It isn’t perfect. The World Baseball Classic remains a deeply flawed competition, hamstrung by its own rules and regulations, a slave to many masters which dictates the timing of the event and the quality of competition participating.
Anyone who thought the WBC would instantly become a de facto World Cup of Baseball is a fool. The quadrennial soccer competition which dominates world headlines and captures the attention of billions didn’t get that way overnight. It certainly took more than two iterations to grow into the corruption-fueled beast we all know and love.
The WBC has a way to go but, after a legitimately entertaining weekend of baseball, it is a little bit closer to achieving relevance.
Two images capture the dichotomy of the weekend of World Baseball Classic for many North American baseball fans. The above image of brawling Canadian baseball players is sure to overshadow the on-field achievements of this tournament, beating Mexico and playing the Americans close before the bullpen failed to hold the fort.
For Canada, this is a reasonable moral victory. Saturday night’s fisticuffs got many people’s attention, the win gave Sunday’s game with team USA some drama – winner moves on isn’t a bad way to start. Eliminated but engaged, yesterday’s game was the tournament equivalent of Meaningful Baseball in September. It was something. Jameson Taillon might not be Canadian Canadian but he gave Pirates fans a glimpse of their future, whizzing high 90s heat and snapping off curveballs good enough to fool the best hitters in the game.
For American baseball fans, this image remains the dominant one from the weekend. Until Team USA comes through and wins this tournament, too many people will spend too much time worrying about who isn’t playing compared to those who are. Mike Trout watching the game from the stands can be a little too much to take for those you recognize how much better their team is with him on the field with USA across his chest.
The inability for team USA to assemble the best and brightest diminishes the event in many eyes. That isn’t a problem for many countries. Venezuela sent almost all their available talent, save Felix Hernandez, and their quick exit from the event has many in the Venezuela calling for major change and rolling heads in the baseball world.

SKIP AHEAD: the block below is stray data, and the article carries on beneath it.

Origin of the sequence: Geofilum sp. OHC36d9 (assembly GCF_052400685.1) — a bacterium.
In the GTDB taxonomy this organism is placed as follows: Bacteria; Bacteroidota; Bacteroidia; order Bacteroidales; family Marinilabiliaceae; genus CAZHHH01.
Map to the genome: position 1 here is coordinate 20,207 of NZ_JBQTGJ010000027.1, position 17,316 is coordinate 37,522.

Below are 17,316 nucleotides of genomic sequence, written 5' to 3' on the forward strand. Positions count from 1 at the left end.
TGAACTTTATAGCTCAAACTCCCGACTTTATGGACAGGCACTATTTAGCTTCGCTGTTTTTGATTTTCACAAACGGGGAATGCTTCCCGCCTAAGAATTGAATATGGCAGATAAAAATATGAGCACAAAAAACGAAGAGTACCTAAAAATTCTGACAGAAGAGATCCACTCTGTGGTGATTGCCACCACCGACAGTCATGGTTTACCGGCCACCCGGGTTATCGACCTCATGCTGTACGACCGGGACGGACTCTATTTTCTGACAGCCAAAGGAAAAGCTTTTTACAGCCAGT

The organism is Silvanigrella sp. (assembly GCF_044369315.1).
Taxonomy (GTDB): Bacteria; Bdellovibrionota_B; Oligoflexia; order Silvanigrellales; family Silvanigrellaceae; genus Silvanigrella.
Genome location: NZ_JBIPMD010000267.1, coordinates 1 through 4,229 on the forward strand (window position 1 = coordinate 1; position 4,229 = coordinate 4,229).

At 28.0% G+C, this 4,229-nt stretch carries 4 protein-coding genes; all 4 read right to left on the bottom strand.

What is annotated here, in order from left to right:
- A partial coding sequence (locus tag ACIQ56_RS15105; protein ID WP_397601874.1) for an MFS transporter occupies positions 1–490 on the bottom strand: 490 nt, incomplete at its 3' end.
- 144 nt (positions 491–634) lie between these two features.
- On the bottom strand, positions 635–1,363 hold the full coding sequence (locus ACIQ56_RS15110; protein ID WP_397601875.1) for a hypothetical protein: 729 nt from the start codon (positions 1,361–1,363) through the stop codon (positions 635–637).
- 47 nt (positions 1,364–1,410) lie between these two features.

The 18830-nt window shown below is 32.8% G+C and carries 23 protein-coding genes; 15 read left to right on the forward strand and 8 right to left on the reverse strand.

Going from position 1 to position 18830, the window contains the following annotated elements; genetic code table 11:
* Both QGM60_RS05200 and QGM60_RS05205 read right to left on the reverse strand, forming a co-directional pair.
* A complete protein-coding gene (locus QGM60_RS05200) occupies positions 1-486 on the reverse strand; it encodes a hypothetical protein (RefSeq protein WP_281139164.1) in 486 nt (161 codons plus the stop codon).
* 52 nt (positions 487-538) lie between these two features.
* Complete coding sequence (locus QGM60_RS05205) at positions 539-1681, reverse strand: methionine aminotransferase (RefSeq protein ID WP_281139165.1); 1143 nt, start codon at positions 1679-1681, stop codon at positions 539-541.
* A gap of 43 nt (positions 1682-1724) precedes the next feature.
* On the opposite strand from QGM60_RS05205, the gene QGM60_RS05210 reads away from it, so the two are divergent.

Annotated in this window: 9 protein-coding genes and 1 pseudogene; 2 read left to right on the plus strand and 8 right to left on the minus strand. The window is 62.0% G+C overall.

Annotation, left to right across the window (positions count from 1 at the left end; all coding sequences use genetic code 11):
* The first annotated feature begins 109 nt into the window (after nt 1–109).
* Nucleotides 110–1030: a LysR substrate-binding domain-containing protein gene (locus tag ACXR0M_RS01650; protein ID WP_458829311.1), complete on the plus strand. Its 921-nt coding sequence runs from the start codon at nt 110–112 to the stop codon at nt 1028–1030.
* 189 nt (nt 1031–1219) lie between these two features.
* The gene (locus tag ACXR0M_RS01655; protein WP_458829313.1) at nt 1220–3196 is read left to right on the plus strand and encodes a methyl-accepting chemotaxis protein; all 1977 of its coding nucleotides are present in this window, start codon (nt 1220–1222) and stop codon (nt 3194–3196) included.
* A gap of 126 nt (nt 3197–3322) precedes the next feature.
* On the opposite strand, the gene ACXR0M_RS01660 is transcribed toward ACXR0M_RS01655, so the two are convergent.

WBC VZ fallout: Caracas daily Lider calls for the heads of VZ baseball federation president Edwin Zerpa and L. Sojo twitter.com/rafaelrojasc/s…
— Rafael Rojas C (@rafaelrojasc) March 10, 2013
It matters in Venezuela and, should they fail to hold off the upstart Dutch side currently playing them tough, it will certainly matter in Cuba. It matters in Korea where many hands wring over an early exit and it matter in Taiwan were the Chinese Taipei team advanced before a humbling loss to Cuba ended their event. It matters in Japan where a team without any Major League stars still secured a spot in the semis, a threat to win this tournament for the third straight time.
It matters enough that the Dominican Republic sent a stacked lineup to compete in Puerto Rico, where they advanced to Miami with a perfect record. The starting pitching might be thin but the DR team will score runs in buckets on anyone.
The next round of games begins Tuesday with the Pool C winners from the Dominican taking on the surprising Italian team while Team USA faces a stiff test against Carlo Beltran and the dangerous Puerto Rican team.
For all the bunts and warts, this is a fun event. The Canada/Mexico fight brought attention such a game might not garner otherwise. Team USA coming from behind to secure advancement helps keep a significant portion of fans interested, which is good for the event for better or for worse. The atmosphere in San Juan was electric for the DR/PR game. The opening round was nearly everything baseball fans could want from a mid-March event.
I salute all the efforts of the ironically detached to repeatedly express their aversion to a “stupid exhibition” as though the REAL baseball season has great bearing on their lives. If you get out of your own way from time to time, I bet you can have a little fun.
And the rest
Rob Neyer didn’t like what he saw from the managers this weekend. [Neyer Nation]
King of the WBC Cheerleaders Jon Morosi feels for Torre, who is a slave to many masters during the tournament. [MOROSI!]
He’s right, you know. That is a great photo.
— darren rovell (@darrenrovell) March 10, 2013